Ken Musgrave's fBm, multifractal, ridged / hybrid / hetero multifractal, functions turn out to work very well as components of a genetic texture image generating system. I inserted these five functions into my genome, modifying the code to carry the four parameters Octaves, Lacunarity, H, and Offset with each individual. The fBm nodes can appear anywhere in an image genome, hence they can nest, feeding their output into another's input x or y argument. The genetics creates arbitrary combinations of functions in Primordial Soup mode.
After scouting for some promising primordial material, you start a new seeded run and begin breeding hybrid and mutated images. Below are some examples of images containing multiple fractional Brownian motion nodes in various combinations with arithmetic and trigonometric operators. Note, these are simple image textures, not rendered in any way with geometry or lighting.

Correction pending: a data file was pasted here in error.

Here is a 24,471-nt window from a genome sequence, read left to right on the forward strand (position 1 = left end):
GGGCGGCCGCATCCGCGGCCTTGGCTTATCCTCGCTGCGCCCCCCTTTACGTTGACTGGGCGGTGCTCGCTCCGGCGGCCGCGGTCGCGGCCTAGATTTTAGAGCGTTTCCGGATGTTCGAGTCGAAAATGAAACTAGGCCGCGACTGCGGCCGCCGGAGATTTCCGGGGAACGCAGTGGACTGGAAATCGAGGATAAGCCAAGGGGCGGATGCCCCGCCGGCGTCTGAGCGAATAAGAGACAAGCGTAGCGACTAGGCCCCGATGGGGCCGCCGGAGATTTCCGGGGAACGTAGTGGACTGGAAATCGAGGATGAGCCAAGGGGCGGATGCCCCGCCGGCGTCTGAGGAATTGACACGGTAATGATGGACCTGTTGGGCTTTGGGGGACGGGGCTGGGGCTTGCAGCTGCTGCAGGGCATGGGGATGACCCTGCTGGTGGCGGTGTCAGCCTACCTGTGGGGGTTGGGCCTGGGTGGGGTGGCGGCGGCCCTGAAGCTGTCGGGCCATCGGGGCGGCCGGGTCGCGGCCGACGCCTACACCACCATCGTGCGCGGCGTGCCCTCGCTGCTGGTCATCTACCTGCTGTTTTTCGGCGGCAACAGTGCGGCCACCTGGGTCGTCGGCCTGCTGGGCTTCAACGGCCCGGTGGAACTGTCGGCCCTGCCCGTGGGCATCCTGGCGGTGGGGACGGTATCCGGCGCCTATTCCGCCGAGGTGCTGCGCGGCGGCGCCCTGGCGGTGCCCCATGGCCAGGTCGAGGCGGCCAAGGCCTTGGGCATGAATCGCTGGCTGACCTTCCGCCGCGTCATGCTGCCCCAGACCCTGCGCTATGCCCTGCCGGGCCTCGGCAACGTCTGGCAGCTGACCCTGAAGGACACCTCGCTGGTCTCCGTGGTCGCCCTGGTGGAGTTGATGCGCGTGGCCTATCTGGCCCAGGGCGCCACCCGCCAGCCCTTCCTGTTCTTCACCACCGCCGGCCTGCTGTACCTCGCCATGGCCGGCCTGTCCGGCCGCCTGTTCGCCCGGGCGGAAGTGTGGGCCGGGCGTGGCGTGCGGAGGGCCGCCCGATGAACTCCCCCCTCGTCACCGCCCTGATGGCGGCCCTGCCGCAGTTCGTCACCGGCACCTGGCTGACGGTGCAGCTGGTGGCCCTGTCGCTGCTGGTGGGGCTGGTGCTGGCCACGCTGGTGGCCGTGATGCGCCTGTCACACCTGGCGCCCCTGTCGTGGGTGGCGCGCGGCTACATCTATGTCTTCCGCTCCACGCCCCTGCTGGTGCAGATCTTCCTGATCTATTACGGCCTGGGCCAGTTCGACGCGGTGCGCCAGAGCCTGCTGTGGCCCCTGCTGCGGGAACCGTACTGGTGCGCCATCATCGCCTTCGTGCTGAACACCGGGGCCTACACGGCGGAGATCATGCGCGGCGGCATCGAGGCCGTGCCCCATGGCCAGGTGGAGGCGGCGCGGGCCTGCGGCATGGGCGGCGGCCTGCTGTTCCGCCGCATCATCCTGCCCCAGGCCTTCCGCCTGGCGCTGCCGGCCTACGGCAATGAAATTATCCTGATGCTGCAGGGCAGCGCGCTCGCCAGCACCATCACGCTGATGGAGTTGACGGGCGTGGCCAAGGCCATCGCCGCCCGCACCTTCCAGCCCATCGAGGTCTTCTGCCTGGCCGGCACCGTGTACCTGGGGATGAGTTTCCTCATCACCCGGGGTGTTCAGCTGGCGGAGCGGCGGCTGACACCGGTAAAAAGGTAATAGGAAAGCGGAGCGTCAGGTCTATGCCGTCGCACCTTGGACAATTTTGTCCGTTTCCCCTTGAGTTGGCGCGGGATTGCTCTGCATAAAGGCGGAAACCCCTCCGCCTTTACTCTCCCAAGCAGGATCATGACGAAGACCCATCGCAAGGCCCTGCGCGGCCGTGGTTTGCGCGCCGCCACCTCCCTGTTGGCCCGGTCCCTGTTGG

Check out Ken Musgrave's website for the best work on fractal landscapes - planets, mountain ranges, clouds, water ripples and the like. I find his chapters in "Texturing and Modeling - A Procedural Approach", 1994 Academic Press very helpful.
This page contains images with only fBm nodes and simple arithmetic operators.
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fBm(multifractal (y,x),y) - a mutant | fBm(x,y) * 0.0985, another mutant | multifractal( ((HybridMF(x,y) + y) +x), y) |
longish expr with 1 multifractal, 2 HybridMF's | no periodic functions, just multrifractal + 2 HybridMF'sl | fBm(RidgedMF (y,x), 0.269) -- Musgrave Agate |
fBm(RidgedMF(y,x), 0.146) -- more Musgrave agate | HybridMF( RidgedMF(y,x), 0.839) | 3 nested multifractals |
single multifractal, Lacunarity 0.83 | single Ridged multifractal | single multifractal |